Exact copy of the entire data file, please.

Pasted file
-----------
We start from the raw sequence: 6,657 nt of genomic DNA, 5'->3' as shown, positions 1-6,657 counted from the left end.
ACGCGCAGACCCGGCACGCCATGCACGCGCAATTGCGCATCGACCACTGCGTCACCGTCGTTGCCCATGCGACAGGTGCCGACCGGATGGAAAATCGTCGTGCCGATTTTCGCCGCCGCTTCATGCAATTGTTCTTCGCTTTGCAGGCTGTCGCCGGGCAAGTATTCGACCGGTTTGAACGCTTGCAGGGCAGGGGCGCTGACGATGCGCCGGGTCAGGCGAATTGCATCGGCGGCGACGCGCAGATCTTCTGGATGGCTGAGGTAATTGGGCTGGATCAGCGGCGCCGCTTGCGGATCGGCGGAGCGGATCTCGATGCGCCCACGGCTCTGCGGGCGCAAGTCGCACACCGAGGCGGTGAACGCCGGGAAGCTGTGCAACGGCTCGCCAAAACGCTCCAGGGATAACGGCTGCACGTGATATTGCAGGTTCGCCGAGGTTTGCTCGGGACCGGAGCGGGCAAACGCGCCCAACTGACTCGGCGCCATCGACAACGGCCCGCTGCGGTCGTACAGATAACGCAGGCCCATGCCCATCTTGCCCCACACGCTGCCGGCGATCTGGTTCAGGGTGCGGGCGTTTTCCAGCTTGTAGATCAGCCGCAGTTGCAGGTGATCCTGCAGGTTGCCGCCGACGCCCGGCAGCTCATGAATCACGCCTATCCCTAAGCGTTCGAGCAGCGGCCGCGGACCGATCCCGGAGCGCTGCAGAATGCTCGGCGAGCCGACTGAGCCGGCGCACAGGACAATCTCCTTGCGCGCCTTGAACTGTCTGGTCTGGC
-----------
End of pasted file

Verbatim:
We start from the raw sequence: 6,657 nt of genomic DNA, 5'->3' as shown, positions 1-6,657 counted from the left end.
ACGCGCAGACCCGGCACGCCATGCACGCGCAATTGCGCATCGACCACTGCGTCACCGTCGTTGCCCATGCGACAGGTGCCGACCGGATGGAAAATCGTCGTGCCGATTTTCGCCGCCGCTTCATGCAATTGTTCTTCGCTTTGCAGGCTGTCGCCGGGCAAGTATTCGACCGGTTTGAACGCTTGCAGGGCAGGGGCGCTGACGATGCGCCGGGTCAGGCGAATTGCATCGGCGGCGACGCGCAGATCTTCTGGATGGCTGAGGTAATTGGGCTGGATCAGCGGCGCCGCTTGCGGATCGGCGGAGCGGATCTCGATGCGCCCACGGCTCTGCGGGCGCAAGTCGCACACCGAGGCGGTGAACGCCGGGAAGCTGTGCAACGGCTCGCCAAAACGCTCCAGGGATAACGGCTGCACGTGATATTGCAGGTTCGCCGAGGTTTGCTCGGGACCGGAGCGGGCAAACGCGCCCAACTGACTCGGCGCCATCGACAACGGCCCGCTGCGGTCGTACAGATAACGCAGGCCCATGCCCATCTTGCCCCACACGCTGCCGGCGATCTGGTTCAGGGTGCGGGCGTTTTCCAGCTTGTAGATCAGCCGCAGTTGCAGGTGATCCTGCAGGTTGCCGCCGACGCCCGGCAGCTCATGAATCACGCCTATCCCTAAGCGTTCGAGCAGCGGCCGCGGACCGATCCCGGAGCGCTGCAGAATGCTCGGCGAGCCGACTGAGCCGGCGCACAGGACAATCTCCTTGCGCGCCTTGAACTGTCTGGTCTGGC